Because of their faulty theology, instead of offering understanding and sympathy, Job’s three friends added immeasurably to his pain through their words. After listening to their soliloquies, Job cried, “miserable comforters are you all” (Job 16:2). At the end of the story God spoke, “to Eliphaz the Temanite, ‘I am angry with you and your friends, because you have not spoken to me what is right, as my servant Job has…My servant Job will pray for you”(Job 42:7,8).
David had a similar experience. In both Psalm 41 and Psalm 88 he laments the whispers and betrayal of his friends.
What do sad and worried people need? “An anxious heart weighs a man down, but a kind word cheers him up”(Prov. 12:25). “A word aptly spoken is like apples of gold in settings of silver”(Prov. 25:11). Imagine the effect on a depressed or insecure person of a word of commendation or encouragement.
Words can uplift and edify. “Do not let any unwholesome talk come out of your mouths, but only what is helpful for building others up according to their needs, that it may benefit those who listen”(Eph. 4:29). Christian love calls us to use our tongues in constructive ways.
There may be times when words of correction, even condemnation are needed. But they are rare. Most often people need understanding and affirmation much more than they need criticism. Let’s leave judgment to God while we offer consolation, encouragement, and hope. In the next blog I’ll look more fully at the ministry of encouragement.
#7 – Comforting Those in Affliction
Reading recently about the persecution many Christians suffer, I was struck by how lonely they must be. How do they endure being isolated in dark cells, tortured or locked in shipping containers? Fortunately, in many cases persecuted Christians testify to having an unusual sense of God’s presence.
Ultimately, the Holy Spirit is the great comforter—and He can comfort us either directly or indirectly through the Scriptures. We should not, however, discount the role we are to play as agents of the Spirit. When we reel in unbelief from a terrible diagnosis or when we are discouraged, sick, disappointed, feeling like failures, or doubt our own worth the Holy Spirit most often uses other Christians to encourage us.
During the frightening period when Assyria threatened to destroy Israel, God urged Isaiah, “Comfort, comfort my people, says your God. Speak tenderly to Jerusalem”(Is. 40:1,2).
God urges New Testament believers to comfort and encourage one another. Suffering, whether physical or emotional, saps our energy and reduces our resistance to discouragement and temptation. No wonder Paul sent Tychicus to Colossae that “he may encourage your hearts”(Col. 4:8). And to the Thessalonians he wrote, “Therefore encourage each other with these words [words about the certain return of Christ]”(1 Thess. 4:18). The author of Hebrews in warning believers about the danger of slipping away from the faith urged them to, “Encourage one another daily, as long as it is called Today, so that none of you may be hardened by sin’s deceitfulness”(Heb. 3:13). “And let us consider how we may spur one another on toward love and good deeds….let us encourage one another—and all the more as you see the Day approaching”(Heb. 10:24,25).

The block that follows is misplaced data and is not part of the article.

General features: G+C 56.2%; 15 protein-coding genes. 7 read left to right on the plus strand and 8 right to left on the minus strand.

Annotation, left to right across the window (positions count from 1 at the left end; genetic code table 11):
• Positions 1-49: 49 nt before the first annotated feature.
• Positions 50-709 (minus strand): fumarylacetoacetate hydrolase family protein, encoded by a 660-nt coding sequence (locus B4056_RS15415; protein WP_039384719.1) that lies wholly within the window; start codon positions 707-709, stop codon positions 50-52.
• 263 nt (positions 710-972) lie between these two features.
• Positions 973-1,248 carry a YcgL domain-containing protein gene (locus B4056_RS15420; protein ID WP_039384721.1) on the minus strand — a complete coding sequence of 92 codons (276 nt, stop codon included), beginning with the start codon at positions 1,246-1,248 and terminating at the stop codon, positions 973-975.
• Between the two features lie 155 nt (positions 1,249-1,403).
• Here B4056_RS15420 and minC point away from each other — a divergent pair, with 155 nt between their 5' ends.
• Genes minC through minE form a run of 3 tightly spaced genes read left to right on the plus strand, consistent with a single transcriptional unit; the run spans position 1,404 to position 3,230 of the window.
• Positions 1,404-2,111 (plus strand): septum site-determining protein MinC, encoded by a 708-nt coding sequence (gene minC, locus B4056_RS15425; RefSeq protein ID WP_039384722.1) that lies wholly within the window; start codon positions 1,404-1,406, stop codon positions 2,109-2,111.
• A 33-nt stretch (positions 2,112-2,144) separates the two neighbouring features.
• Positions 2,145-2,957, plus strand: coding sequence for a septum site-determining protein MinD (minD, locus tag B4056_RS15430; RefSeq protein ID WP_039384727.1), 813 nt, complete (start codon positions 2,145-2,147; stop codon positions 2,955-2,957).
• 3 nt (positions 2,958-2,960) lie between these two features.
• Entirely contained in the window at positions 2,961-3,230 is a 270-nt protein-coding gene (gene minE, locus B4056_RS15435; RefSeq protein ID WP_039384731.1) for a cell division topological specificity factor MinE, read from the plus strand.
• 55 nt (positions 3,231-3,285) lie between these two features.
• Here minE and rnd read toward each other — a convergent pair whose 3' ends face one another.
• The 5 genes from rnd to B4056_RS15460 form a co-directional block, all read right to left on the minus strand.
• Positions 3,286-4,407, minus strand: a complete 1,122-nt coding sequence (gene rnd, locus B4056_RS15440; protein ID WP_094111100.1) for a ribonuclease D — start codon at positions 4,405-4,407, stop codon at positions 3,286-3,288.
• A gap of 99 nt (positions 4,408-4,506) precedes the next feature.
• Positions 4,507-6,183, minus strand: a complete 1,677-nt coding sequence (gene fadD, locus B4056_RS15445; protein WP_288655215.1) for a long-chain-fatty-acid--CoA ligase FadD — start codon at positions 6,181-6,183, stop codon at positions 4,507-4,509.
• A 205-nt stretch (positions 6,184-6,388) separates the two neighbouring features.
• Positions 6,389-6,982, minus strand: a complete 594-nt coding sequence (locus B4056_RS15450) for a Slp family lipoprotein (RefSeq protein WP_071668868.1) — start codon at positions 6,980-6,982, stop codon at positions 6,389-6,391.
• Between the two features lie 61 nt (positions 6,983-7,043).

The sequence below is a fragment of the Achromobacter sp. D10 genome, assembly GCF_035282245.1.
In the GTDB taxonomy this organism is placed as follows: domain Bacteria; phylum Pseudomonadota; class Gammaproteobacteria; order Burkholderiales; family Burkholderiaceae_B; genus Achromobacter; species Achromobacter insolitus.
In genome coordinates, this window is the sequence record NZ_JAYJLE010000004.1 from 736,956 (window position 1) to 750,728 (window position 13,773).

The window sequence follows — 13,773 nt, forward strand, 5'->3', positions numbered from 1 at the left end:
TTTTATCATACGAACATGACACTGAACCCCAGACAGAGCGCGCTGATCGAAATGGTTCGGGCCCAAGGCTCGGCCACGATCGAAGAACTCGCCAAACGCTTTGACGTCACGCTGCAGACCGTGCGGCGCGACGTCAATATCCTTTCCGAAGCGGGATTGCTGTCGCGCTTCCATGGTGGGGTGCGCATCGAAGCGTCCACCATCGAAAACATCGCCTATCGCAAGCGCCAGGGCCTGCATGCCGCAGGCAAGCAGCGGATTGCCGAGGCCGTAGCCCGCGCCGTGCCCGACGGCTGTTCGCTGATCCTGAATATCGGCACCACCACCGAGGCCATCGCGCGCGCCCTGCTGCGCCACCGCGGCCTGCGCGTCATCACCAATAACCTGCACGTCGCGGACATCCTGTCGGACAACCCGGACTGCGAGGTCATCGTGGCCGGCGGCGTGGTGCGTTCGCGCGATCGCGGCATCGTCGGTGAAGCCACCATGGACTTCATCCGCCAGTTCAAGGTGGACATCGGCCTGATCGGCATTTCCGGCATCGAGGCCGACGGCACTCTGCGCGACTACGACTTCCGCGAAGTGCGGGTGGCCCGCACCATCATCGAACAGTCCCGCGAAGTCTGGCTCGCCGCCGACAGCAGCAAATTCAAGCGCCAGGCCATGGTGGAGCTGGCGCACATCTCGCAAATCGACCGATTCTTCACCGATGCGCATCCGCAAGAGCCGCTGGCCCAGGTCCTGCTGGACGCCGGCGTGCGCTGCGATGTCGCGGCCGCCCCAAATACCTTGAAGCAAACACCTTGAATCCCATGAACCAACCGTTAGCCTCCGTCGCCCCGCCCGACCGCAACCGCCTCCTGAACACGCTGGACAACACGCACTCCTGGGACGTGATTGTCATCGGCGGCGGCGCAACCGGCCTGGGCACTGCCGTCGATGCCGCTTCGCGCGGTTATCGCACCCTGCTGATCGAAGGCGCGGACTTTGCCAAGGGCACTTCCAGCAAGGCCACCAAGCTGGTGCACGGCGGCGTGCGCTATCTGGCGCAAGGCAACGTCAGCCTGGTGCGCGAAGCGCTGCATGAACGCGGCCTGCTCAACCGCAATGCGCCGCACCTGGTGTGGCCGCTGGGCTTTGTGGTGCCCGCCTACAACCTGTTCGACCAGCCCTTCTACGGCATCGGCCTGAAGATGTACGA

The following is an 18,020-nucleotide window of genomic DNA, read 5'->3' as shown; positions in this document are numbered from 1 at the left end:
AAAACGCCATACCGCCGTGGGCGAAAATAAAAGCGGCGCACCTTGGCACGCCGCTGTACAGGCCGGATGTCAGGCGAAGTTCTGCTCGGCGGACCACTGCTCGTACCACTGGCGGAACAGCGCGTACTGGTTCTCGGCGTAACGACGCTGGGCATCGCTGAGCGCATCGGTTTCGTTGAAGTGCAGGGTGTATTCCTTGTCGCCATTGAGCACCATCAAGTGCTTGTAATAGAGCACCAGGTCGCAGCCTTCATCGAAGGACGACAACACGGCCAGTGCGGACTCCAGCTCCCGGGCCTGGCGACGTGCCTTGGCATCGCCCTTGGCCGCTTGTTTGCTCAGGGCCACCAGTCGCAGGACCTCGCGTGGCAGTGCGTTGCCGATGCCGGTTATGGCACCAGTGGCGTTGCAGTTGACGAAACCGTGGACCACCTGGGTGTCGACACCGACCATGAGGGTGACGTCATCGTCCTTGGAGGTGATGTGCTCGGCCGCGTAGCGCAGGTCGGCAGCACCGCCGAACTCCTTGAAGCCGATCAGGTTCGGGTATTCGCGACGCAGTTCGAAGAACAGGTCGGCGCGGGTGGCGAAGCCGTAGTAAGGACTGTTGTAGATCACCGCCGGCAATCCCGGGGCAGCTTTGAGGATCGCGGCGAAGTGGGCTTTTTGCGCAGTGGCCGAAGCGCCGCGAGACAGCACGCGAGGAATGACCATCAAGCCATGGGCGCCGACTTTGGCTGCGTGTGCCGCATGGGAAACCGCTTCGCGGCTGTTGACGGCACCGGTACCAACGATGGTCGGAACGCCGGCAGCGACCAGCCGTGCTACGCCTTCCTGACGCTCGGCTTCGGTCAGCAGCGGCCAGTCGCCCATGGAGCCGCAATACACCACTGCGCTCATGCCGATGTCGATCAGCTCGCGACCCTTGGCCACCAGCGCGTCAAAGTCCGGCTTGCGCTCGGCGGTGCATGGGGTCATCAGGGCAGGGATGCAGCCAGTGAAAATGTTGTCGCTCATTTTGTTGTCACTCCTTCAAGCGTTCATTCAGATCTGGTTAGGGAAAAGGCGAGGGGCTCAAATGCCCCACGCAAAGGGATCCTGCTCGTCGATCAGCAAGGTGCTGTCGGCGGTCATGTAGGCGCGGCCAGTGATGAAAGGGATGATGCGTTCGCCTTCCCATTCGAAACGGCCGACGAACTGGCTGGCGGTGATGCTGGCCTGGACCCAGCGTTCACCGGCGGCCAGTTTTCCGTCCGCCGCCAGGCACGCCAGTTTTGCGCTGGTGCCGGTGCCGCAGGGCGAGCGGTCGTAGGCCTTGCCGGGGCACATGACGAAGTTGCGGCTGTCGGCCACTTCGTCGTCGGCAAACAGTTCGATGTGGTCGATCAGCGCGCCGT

I have been so often blessed by words of encouragement that I keep an Encouragement File. I haven’t always seen the importance of encouraging others, brought up as I was by a father who had himself been taught to “keep a stiff upper lip,” and “good work is its own reward.” I appreciate the good qualities of my dad, but looking back I can see how my mother often suffered without receiving much comfort.
We shouldn’t be reticent about encouraging others for a job well done, a good article we read, or a Sunday School class well taught. Nor should we be negligent in comforting those who need comfort.
How we comfort others, however, is important. We shouldn’t tell someone that we understand their trial if we haven’t faced similar afflictions. In 2 Corinthians we are taught that one of the purposes of our own suffering is to learn how to comfort others. “The Father of compassion and the God of all comfort, who comforts us in all our troubles so that we can comfort those in any trouble with the comfort we ourselves have received from God”(2 Cor. 1:3,4). No one can comfort one suffering cancer, like one who has gone through it. No one can comfort a lonely divorceé like one who has suffered a messy divorce. No one can comfort a bereaved father like someone who has lost a child. Have we learned from our own experiences about the kind of comfort we appreciated?
Another thing we should not do is quote Romans 8:28 to remind a person that all things work together for good. Nor should be inform them piously that God must be teaching them something, or they must be very special to have such a severe trial. In the midst of pain and anguish, people don’t need to be reminded what they may know to be true when their mind is clearer but can’t feel at the moment. In the midst of pain they may feel abandonment, puzzlement, grief. Such words fall like icicles on tender hearts, hearts that need warm words of love.
In Greek the Holy Spirit is called the paraclete, meaning the one who comes alongside. How instructive to learn from the divine Comforter, that sometimes the best way to help the afflicted is just to quietly come alongside to listen. While we may not be able to say, we understand, we can offer a hug, bring a meal, or pray for the person. We may want to send a card. We can ask if there is anything practical we can do? Cut the grass. Pick up groceries. Clean house. They need to know we care.
#8 – Can We Only Learn the Sufficiency of Grace Through Suffering?